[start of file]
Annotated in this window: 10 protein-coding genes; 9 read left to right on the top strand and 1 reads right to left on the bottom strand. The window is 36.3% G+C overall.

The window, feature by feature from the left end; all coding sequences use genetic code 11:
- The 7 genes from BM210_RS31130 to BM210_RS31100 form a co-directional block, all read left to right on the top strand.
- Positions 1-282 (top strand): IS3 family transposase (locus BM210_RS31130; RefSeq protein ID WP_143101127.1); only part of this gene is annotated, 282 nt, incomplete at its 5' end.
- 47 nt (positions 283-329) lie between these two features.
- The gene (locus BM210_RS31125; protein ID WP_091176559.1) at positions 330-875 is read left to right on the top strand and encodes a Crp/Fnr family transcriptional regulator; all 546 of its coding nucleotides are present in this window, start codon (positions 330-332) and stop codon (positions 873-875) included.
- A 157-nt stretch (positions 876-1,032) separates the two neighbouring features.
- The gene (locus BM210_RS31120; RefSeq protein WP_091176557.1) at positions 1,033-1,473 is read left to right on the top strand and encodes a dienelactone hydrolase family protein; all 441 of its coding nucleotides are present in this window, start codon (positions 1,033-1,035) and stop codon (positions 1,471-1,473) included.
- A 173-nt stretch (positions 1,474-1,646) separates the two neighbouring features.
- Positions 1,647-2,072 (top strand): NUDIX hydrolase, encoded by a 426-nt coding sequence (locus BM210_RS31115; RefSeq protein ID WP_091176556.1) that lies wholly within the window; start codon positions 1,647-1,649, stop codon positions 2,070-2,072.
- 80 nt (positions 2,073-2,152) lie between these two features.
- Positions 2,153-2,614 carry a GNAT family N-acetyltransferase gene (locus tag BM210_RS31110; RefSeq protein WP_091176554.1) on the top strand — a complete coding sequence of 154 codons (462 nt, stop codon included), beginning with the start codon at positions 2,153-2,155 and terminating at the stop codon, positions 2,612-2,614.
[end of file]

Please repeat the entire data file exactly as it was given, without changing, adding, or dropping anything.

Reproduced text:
Annotated in this window: 10 protein-coding genes; 9 read left to right on the top strand and 1 reads right to left on the bottom strand. The window is 36.3% G+C overall.

The window, feature by feature from the left end; all coding sequences use genetic code 11:
- The 7 genes from BM210_RS31130 to BM210_RS31100 form a co-directional block, all read left to right on the top strand.
- Positions 1-282 (top strand): IS3 family transposase (locus BM210_RS31130; RefSeq protein ID WP_143101127.1); only part of this gene is annotated, 282 nt, incomplete at its 5' end.
- 47 nt (positions 283-329) lie between these two features.
- The gene (locus BM210_RS31125; protein ID WP_091176559.1) at positions 330-875 is read left to right on the top strand and encodes a Crp/Fnr family transcriptional regulator; all 546 of its coding nucleotides are present in this window, start codon (positions 330-332) and stop codon (positions 873-875) included.
- A 157-nt stretch (positions 876-1,032) separates the two neighbouring features.
- The gene (locus BM210_RS31120; RefSeq protein WP_091176557.1) at positions 1,033-1,473 is read left to right on the top strand and encodes a dienelactone hydrolase family protein; all 441 of its coding nucleotides are present in this window, start codon (positions 1,033-1,035) and stop codon (positions 1,471-1,473) included.
- A 173-nt stretch (positions 1,474-1,646) separates the two neighbouring features.
- Positions 1,647-2,072 (top strand): NUDIX hydrolase, encoded by a 426-nt coding sequence (locus BM210_RS31115; RefSeq protein ID WP_091176556.1) that lies wholly within the window; start codon positions 1,647-1,649, stop codon positions 2,070-2,072.
- 80 nt (positions 2,073-2,152) lie between these two features.
- Positions 2,153-2,614 carry a GNAT family N-acetyltransferase gene (locus tag BM210_RS31110; RefSeq protein WP_091176554.1) on the top strand — a complete coding sequence of 154 codons (462 nt, stop codon included), beginning with the start codon at positions 2,153-2,155 and terminating at the stop codon, positions 2,612-2,614.